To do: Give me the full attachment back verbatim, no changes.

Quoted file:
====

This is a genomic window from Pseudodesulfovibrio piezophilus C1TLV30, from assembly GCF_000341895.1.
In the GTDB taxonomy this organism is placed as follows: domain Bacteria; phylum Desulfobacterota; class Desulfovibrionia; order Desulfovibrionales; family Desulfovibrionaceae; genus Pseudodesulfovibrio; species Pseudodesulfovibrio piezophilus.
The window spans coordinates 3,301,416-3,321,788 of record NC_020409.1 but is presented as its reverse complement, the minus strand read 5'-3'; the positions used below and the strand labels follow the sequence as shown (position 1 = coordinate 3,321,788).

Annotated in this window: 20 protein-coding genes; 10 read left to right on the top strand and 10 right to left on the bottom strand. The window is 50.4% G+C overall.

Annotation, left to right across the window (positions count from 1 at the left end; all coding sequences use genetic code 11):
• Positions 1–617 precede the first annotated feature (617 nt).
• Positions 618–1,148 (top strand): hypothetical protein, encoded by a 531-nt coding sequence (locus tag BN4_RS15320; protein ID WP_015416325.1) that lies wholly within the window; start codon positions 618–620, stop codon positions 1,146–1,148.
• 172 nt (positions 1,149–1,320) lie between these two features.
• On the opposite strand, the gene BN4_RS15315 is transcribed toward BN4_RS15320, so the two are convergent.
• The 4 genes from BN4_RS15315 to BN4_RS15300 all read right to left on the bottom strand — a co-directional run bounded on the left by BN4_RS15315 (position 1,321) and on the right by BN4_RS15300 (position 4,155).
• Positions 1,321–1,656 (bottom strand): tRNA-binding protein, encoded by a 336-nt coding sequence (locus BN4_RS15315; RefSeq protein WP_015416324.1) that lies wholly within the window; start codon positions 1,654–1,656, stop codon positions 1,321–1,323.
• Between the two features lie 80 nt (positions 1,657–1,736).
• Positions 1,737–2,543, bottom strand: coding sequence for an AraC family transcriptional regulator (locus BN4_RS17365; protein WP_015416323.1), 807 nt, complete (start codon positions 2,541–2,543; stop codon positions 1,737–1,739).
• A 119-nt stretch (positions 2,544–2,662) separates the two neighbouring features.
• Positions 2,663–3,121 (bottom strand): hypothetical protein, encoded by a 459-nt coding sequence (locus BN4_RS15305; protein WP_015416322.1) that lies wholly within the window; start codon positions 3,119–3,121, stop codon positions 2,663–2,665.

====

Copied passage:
This is a genomic window from Pseudodesulfovibrio piezophilus C1TLV30, from assembly GCF_000341895.1.
In the GTDB taxonomy this organism is placed as follows: domain Bacteria; phylum Desulfobacterota; class Desulfovibrionia; order Desulfovibrionales; family Desulfovibrionaceae; genus Pseudodesulfovibrio; species Pseudodesulfovibrio piezophilus.
The window spans coordinates 3,301,416-3,321,788 of record NC_020409.1 but is presented as its reverse complement, the minus strand read 5'-3'; the positions used below and the strand labels follow the sequence as shown (position 1 = coordinate 3,321,788).

Annotated in this window: 20 protein-coding genes; 10 read left to right on the top strand and 10 right to left on the bottom strand. The window is 50.4% G+C overall.

Annotation, left to right across the window (positions count from 1 at the left end; all coding sequences use genetic code 11):
• Positions 1–617 precede the first annotated feature (617 nt).
• Positions 618–1,148 (top strand): hypothetical protein, encoded by a 531-nt coding sequence (locus tag BN4_RS15320; protein ID WP_015416325.1) that lies wholly within the window; start codon positions 618–620, stop codon positions 1,146–1,148.
• 172 nt (positions 1,149–1,320) lie between these two features.
• On the opposite strand, the gene BN4_RS15315 is transcribed toward BN4_RS15320, so the two are convergent.
• The 4 genes from BN4_RS15315 to BN4_RS15300 all read right to left on the bottom strand — a co-directional run bounded on the left by BN4_RS15315 (position 1,321) and on the right by BN4_RS15300 (position 4,155).
• Positions 1,321–1,656 (bottom strand): tRNA-binding protein, encoded by a 336-nt coding sequence (locus BN4_RS15315; RefSeq protein WP_015416324.1) that lies wholly within the window; start codon positions 1,654–1,656, stop codon positions 1,321–1,323.
• Between the two features lie 80 nt (positions 1,657–1,736).
• Positions 1,737–2,543, bottom strand: coding sequence for an AraC family transcriptional regulator (locus BN4_RS17365; protein WP_015416323.1), 807 nt, complete (start codon positions 2,541–2,543; stop codon positions 1,737–1,739).
• A 119-nt stretch (positions 2,544–2,662) separates the two neighbouring features.
• Positions 2,663–3,121 (bottom strand): hypothetical protein, encoded by a 459-nt coding sequence (locus BN4_RS15305; protein WP_015416322.1) that lies wholly within the window; start codon positions 3,119–3,121, stop codon positions 2,663–2,665.